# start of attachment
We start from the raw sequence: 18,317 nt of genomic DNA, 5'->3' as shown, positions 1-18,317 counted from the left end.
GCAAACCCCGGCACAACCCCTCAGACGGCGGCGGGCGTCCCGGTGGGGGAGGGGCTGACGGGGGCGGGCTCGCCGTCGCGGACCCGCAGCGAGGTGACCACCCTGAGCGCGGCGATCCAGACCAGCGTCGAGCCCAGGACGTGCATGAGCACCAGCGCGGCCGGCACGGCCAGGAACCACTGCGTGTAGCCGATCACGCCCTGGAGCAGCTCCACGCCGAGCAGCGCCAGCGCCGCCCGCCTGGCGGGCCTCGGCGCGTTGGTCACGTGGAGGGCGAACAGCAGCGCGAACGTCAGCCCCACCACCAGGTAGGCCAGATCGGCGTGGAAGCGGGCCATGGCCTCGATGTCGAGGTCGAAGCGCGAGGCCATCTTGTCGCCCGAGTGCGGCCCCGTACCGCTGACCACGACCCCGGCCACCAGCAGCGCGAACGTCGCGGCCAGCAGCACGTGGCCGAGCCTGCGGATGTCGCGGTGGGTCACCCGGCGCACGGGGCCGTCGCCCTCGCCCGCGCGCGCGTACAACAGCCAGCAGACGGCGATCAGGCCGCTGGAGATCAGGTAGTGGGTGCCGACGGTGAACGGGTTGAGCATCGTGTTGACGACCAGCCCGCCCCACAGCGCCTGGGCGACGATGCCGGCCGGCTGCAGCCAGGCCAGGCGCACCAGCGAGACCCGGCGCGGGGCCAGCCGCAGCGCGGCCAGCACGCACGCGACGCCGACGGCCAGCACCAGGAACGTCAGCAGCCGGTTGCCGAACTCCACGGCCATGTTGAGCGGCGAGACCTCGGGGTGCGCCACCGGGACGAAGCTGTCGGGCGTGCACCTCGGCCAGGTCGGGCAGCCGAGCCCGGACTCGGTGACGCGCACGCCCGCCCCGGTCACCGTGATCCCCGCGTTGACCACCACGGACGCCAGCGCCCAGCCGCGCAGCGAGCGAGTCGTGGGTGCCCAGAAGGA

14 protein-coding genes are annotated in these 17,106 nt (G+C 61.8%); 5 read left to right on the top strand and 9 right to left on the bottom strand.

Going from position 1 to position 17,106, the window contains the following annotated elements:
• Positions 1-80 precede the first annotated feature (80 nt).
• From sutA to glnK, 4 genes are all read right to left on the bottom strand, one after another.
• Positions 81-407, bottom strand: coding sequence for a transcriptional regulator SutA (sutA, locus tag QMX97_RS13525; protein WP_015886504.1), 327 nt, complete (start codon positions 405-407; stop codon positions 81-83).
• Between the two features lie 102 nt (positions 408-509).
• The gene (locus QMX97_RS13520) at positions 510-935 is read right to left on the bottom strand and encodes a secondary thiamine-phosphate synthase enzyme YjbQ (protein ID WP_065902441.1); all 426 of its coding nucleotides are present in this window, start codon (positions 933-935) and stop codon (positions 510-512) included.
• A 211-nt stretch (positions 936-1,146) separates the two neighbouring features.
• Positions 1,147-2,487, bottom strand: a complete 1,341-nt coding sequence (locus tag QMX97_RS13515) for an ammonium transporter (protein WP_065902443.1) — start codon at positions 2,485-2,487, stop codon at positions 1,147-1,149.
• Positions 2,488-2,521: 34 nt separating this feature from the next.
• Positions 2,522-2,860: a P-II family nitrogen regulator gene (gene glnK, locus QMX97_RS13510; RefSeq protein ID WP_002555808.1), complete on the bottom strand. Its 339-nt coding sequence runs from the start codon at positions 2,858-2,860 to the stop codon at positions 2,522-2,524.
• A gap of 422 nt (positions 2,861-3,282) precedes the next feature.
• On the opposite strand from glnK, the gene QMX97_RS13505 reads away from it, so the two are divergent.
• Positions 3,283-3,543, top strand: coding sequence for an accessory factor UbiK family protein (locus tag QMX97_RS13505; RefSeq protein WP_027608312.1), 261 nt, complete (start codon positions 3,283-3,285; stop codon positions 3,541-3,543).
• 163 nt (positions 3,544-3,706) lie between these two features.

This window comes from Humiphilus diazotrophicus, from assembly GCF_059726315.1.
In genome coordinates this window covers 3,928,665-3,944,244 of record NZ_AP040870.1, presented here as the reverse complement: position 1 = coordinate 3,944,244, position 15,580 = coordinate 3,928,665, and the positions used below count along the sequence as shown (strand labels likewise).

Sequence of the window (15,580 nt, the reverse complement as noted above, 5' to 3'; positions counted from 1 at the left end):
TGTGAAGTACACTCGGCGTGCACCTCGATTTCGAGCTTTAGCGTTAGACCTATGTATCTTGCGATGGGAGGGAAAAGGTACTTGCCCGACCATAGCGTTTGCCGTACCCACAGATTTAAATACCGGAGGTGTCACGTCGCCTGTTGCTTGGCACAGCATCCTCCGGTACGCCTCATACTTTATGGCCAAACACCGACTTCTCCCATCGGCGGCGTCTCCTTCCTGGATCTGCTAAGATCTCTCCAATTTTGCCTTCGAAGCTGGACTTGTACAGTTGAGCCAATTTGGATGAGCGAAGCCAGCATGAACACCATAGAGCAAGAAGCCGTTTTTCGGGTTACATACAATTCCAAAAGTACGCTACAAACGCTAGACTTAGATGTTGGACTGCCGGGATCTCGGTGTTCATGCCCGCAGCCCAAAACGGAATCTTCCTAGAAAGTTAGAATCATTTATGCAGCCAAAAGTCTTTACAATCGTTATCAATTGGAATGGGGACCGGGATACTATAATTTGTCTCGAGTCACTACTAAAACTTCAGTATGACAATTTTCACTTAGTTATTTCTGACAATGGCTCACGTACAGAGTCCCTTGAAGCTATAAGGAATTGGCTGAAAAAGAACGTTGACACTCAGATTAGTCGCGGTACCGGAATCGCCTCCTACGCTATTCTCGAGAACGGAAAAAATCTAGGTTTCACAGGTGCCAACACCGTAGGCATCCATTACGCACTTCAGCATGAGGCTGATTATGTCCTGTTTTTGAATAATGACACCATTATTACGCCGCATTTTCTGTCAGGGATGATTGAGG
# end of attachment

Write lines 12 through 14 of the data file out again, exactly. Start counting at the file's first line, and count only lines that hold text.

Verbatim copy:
• Positions 2,488-2,521: 34 nt separating this feature from the next.
• Positions 2,522-2,860: a P-II family nitrogen regulator gene (gene glnK, locus QMX97_RS13510; RefSeq protein ID WP_002555808.1), complete on the bottom strand. Its 339-nt coding sequence runs from the start codon at positions 2,858-2,860 to the stop codon at positions 2,522-2,524.
• A gap of 422 nt (positions 2,861-3,282) precedes the next feature.